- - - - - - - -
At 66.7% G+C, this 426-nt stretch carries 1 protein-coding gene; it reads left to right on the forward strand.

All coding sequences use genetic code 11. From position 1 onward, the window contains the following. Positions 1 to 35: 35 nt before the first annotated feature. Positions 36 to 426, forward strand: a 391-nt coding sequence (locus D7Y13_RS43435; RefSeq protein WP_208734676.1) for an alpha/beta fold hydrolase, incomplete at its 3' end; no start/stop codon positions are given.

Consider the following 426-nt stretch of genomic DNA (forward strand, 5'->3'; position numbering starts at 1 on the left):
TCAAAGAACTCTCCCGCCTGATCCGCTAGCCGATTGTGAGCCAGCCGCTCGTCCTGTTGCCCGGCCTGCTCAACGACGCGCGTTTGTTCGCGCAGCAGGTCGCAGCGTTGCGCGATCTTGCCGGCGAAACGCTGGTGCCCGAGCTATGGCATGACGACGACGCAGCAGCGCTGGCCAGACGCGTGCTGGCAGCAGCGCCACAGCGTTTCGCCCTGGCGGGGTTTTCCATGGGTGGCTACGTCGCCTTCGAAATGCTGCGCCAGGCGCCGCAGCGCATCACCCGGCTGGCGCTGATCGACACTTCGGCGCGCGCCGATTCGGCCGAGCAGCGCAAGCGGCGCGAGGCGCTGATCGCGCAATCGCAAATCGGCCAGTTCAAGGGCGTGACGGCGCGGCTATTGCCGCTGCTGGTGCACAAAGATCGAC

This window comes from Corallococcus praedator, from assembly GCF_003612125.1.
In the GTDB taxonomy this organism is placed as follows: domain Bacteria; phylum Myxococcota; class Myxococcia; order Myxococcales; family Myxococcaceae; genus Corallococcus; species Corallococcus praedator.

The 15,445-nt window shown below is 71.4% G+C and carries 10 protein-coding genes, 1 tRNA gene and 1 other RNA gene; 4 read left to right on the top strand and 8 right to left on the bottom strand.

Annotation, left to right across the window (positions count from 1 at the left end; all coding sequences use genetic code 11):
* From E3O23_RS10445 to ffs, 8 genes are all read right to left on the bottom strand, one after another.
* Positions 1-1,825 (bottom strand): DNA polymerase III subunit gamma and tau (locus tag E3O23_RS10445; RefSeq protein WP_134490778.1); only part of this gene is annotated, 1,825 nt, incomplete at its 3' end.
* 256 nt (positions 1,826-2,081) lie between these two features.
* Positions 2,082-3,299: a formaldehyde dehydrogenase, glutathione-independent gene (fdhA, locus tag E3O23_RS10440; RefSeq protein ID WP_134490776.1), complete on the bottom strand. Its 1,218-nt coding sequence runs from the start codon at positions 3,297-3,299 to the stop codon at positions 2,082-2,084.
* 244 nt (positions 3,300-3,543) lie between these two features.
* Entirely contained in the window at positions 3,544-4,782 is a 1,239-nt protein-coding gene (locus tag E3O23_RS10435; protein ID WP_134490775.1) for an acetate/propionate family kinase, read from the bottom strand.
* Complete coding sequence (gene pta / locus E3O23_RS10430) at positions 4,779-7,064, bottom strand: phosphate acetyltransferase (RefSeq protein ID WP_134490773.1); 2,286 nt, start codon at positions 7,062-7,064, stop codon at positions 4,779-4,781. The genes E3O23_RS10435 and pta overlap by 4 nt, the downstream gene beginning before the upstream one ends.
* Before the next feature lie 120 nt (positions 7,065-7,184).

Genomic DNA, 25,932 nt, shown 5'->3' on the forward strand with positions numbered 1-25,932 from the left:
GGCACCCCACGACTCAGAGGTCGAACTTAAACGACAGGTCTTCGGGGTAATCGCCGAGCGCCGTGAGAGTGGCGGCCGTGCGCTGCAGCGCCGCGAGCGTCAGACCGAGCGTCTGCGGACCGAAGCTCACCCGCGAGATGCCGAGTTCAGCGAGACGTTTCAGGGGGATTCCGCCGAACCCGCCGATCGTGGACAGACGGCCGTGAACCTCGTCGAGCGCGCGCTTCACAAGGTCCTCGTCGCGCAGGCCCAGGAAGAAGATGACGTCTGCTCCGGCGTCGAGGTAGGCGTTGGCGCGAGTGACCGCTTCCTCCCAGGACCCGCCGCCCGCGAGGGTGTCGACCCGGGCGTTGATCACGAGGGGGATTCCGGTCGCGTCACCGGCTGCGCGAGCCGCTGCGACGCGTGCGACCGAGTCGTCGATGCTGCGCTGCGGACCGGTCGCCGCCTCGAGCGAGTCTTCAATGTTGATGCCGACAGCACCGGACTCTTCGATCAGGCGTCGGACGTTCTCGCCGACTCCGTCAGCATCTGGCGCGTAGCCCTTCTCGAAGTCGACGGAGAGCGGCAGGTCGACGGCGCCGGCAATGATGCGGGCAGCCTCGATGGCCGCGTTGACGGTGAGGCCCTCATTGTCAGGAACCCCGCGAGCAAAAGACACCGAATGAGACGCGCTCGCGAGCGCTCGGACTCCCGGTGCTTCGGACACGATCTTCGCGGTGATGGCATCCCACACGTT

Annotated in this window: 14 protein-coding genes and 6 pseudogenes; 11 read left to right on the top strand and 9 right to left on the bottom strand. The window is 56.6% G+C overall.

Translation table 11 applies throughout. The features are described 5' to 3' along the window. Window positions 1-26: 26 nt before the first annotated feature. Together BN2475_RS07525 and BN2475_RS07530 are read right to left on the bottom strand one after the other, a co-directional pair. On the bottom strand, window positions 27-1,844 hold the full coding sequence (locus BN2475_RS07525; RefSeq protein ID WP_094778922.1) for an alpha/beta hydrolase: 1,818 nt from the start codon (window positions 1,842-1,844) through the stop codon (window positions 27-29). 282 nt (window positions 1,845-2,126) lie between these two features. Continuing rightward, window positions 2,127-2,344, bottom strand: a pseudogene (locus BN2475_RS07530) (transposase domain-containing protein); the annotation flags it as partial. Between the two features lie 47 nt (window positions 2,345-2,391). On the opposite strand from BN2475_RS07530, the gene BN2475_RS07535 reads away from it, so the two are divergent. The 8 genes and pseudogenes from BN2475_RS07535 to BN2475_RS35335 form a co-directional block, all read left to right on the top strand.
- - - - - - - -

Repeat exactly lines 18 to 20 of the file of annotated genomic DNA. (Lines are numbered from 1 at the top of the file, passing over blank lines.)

GGCACCCCACGACTCAGAGGTCGAACTTAAACGACAGGTCTTCGGGGTAATCGCCGAGCGCCGTGAGAGTGGCGGCCGTGCGCTGCAGCGCCGCGAGCGTCAGACCGAGCGTCTGCGGACCGAAGCTCACCCGCGAGATGCCGAGTTCAGCGAGACGTTTCAGGGGGATTCCGCCGAACCCGCCGATCGTGGACAGACGGCCGTGAACCTCGTCGAGCGCGCGCTTCACAAGGTCCTCGTCGCGCAGGCCCAGGAAGAAGATGACGTCTGCTCCGGCGTCGAGGTAGGCGTTGGCGCGAGTGACCGCTTCCTCCCAGGACCCGCCGCCCGCGAGGGTGTCGACCCGGGCGTTGATCACGAGGGGGATTCCGGTCGCGTCACCGGCTGCGCGAGCCGCTGCGACGCGTGCGACCGAGTCGTCGATGCTGCGCTGCGGACCGGTCGCCGCCTCGAGCGAGTCTTCAATGTTGATGCCGACAGCACCGGACTCTTCGATCAGGCGTCGGACGTTCTCGCCGACTCCGTCAGCATCTGGCGCGTAGCCCTTCTCGAAGTCGACGGAGAGCGGCAGGTCGACGGCGCCGGCAATGATGCGGGCAGCCTCGATGGCCGCGTTGACGGTGAGGCCCTCATTGTCAGGAACCCCGCGAGCAAAAGACACCGAATGAGACGCGCTCGCGAGCGCTCGGACTCCCGGTGCTTCGGACACGATCTTCGCGGTGATGGCATCCCACACGTT

Annotated in this window: 14 protein-coding genes and 6 pseudogenes; 11 read left to right on the top strand and 9 right to left on the bottom strand. The window is 56.6% G+C overall.

Translation table 11 applies throughout. The features are described 5' to 3' along the window. Window positions 1-26: 26 nt before the first annotated feature. Together BN2475_RS07525 and BN2475_RS07530 are read right to left on the bottom strand one after the other, a co-directional pair. On the bottom strand, window positions 27-1,844 hold the full coding sequence (locus BN2475_RS07525; RefSeq protein ID WP_094778922.1) for an alpha/beta hydrolase: 1,818 nt from the start codon (window positions 1,842-1,844) through the stop codon (window positions 27-29). 282 nt (window positions 1,845-2,126) lie between these two features. Continuing rightward, window positions 2,127-2,344, bottom strand: a pseudogene (locus BN2475_RS07530) (transposase domain-containing protein); the annotation flags it as partial. Between the two features lie 47 nt (window positions 2,345-2,391). On the opposite strand from BN2475_RS07530, the gene BN2475_RS07535 reads away from it, so the two are divergent. The 8 genes and pseudogenes from BN2475_RS07535 to BN2475_RS35335 form a co-directional block, all read left to right on the top strand.